In 1899 an Ordinance was passes providing for the formation of the Southern Rhodesia Volunteer, that regiment which never saw service as a regiment, but which all older Rhodesians remember with pride. The regiment was formed a few months before the outbreak of the Boer War with Colonel Spreckley as the commanding officer.
It was in the Boer War, that the name "Rhodesia Regiment" first occurred. It was a force of 450 men stationed at Tuli under Colonel Plumer. It included Southern Rhodesian B.S.A. Police. "There will not be much about you in the picture papers, but you have put in many months of splendid work in a bad country and a bad climate," Colonel Baden-Powell told them after Mafeking, in the relief of which they played a big part.

Boer War.
During the Boer War about 1,500 Rhodesians served. The Chartered Company initiated their scheme for increasing the Volunteers and Cecil Rhodes, on his visit to Bulawayo in 1901, laid the foundation stone of the Drill Hall, which still plays a vital part in the defence organisation in the town.
The hey-day of the Volunteer movement in Southern Rhodesia was between the Boer War and the Great War. At one time the defence forces of the Colony numbered well over 2,000 men, three-quarters of whom had seen active service. The success of rifle teams which were sent overseas testified to the zeal which Volunteers put into this most important part of their training.
On the outbreak of the Great War the B.S.A. Company asked the Imperial Government for instructions. There was delay, which apparently annoyed the people of the Colony considerably. But eventually the 1st Rhodesian Regiment was raised at Salisbury and 500 men left the Colony in November, 1914 for the Union. After helping in the crush the Rebellion they embarked for South West Africa. That regiment was disbanded after General Botha's victory, and most of its members found service in East Africa and on the Western Front.

In East Africa.
Immediately after the departure of the 1st Rhodesia Regiment, the 2nd Rhodesia Regiment was raised. This regiments served in East Africa and was 1,000 strong. They were associated in numerous actions, for which hey earned high praise. The regiment suffered incredibly from malaria, blackwater and other illnesses. At one time, a report stated, it was doubtful if there were 100 of the 1,000 men of the Rhodesia Regiment fit to take the field. In 1917 the Regiment was disbanded and the members went off as reinforcements to the South African Brigade overseas.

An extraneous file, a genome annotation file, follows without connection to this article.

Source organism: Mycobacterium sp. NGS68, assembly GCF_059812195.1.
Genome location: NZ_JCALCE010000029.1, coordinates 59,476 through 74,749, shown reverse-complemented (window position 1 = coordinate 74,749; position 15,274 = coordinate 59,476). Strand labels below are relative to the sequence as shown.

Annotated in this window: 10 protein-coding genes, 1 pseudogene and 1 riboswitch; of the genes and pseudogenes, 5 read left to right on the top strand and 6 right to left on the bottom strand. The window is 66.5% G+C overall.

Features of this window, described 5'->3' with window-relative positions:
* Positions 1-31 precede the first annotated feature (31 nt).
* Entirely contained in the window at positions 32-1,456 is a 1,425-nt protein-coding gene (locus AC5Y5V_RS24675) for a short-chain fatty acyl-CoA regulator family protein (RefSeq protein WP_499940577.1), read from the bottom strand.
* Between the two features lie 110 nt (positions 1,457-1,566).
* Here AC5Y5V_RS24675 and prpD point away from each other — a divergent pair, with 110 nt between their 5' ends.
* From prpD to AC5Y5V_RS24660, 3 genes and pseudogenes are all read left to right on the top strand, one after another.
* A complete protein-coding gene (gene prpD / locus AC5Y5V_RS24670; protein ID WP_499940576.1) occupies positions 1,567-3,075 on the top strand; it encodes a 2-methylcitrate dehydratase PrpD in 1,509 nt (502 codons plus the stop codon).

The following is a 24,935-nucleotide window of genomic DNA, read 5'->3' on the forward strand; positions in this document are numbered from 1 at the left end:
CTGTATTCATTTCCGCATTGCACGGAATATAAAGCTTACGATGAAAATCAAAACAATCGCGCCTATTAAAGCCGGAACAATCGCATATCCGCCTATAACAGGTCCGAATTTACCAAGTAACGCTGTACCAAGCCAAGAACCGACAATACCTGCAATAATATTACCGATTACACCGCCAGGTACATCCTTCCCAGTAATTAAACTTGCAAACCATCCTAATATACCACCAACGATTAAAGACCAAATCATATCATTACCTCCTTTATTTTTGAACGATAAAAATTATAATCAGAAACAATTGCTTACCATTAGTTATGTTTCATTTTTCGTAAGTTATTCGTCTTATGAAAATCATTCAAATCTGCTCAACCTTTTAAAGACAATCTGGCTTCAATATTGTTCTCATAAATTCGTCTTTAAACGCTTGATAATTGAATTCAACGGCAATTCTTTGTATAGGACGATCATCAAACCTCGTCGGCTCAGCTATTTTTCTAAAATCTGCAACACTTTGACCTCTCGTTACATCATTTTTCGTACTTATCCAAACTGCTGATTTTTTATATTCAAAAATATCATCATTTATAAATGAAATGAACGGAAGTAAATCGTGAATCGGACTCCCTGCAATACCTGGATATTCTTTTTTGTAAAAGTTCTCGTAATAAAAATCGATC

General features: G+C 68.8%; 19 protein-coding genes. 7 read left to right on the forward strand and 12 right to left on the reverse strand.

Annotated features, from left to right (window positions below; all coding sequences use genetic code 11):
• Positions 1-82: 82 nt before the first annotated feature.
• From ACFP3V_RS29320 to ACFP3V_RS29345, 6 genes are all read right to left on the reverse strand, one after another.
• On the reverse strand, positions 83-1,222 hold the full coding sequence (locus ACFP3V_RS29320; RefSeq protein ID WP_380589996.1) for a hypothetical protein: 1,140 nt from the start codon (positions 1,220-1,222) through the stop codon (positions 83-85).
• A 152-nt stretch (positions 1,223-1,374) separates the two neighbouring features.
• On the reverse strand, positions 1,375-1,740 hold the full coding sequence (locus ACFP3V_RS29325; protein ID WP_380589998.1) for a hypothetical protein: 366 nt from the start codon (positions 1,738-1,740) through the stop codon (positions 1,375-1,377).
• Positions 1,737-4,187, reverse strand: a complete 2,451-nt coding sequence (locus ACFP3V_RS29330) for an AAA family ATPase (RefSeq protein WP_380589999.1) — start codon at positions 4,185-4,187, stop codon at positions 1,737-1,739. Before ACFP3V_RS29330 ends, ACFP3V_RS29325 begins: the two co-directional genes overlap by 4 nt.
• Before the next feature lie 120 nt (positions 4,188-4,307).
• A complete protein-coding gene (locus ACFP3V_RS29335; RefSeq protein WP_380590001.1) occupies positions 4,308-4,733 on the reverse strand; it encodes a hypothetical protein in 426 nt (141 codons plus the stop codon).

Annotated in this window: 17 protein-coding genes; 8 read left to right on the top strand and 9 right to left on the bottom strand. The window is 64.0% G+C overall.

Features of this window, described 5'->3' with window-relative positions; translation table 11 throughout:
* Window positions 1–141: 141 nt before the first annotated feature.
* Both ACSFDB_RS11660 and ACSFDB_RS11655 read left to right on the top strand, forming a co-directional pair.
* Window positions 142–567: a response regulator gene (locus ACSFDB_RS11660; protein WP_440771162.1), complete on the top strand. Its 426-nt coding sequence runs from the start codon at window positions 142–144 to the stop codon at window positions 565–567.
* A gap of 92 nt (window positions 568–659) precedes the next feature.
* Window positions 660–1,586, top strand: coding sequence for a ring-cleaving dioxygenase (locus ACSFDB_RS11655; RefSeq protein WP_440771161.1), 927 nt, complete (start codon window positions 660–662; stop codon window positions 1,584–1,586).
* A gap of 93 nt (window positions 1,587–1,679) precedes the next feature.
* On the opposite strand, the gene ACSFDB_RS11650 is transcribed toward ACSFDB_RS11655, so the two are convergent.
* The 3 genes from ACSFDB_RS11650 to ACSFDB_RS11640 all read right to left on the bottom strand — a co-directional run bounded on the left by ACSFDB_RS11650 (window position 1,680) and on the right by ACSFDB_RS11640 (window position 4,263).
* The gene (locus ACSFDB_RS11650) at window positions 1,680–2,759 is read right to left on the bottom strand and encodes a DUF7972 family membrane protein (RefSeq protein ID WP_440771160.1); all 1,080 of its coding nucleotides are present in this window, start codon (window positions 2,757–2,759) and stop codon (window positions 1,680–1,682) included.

There was also a Rhodesian platoon attached to the King's Royal Rifles. Other units which carried the name of the Colony in African service were the Southern Rhodesian Column and the Rhodesia Native Regiment. Both these units faced the troops of Von Lettow from the Northern Rhodesian side of the theatre of war and penetrated far into enemy territory, where they operated for considerable time. The Southern Rhodesia Column composed of Volunteers and Police left for the North-East in 1915. In 1916 the recruitment of natives was sanctioned. The value of natives for police work had been appreciated in the last century when ex-member of Lobengula's regiments had been employed by the Company, but the successes of Von Lettow with his native troops invited a bigger effort in that direction by the Allied authorities in Africa. The 1st Rhodesia native Regiment of 500 men, included 54 European officers and non commissioned officers, distinguished themselves in the East African campaign and on one occasion firmly withstood attack by much superior German forces.

Meanwhile, the Volunteers had been functioning steadily in the Colony. As there is a war on now, the mind tends naturally towards comparisons, and although too many of these are not wanted, the opinion of an old hand is interesting. He says that while the S.R.V., and the Town Guard in Bulawayo , could have moved out in 12 hours s an efficient column consisting of mounted infantry, infantry, cyclists, artillery, machine-guns, ambulance, signallers and so forth, yet it cannot be said the whole unit was as well trained as a column from No 2 Training Camp in 1940. He thinks however, that the 1914 men were as well trained for conditions of warfare then, especially in the then essential necessity of rapid and accurate rifle shooting.
After the Great War the Southern Rhodesia Volunteers were disbanded. Under the new system rifle companies were responsible for local defence, and there were permanent regimental establishments so organised that citizens with active service experience could be rapidly called up. It was not a spectacular system, and military activities were quiet for a period.
After the grand of Responsible Government the Defence Act was passed, providing for compulsory military service. Under the aegis of that Act came into existence the Territorial Active Force, the Territorial Force Reserve and the General Reserve, which were familiar features of the Colony's military organisational until the outbreak of the present war.

Picture one - E Squadron of the Rhodesia Regiment ready to march out of Bulawayo to meet the other squadrons at Tuli, August 1899.
Picture two - Two officers of the Pioneer Column; Captain J.J. Roach (left) and Lieut. E.C. Tyndale-Biscoe (right), who hoisted the flag at the Occupation ceremony in Salisbury.
Picture three - Photo of the original newspaper article.

Article retyped by D. Taylor. Article extracted from the 'The Rhodesia Herald Jubilee Supplement, Friday, September 5, 1940.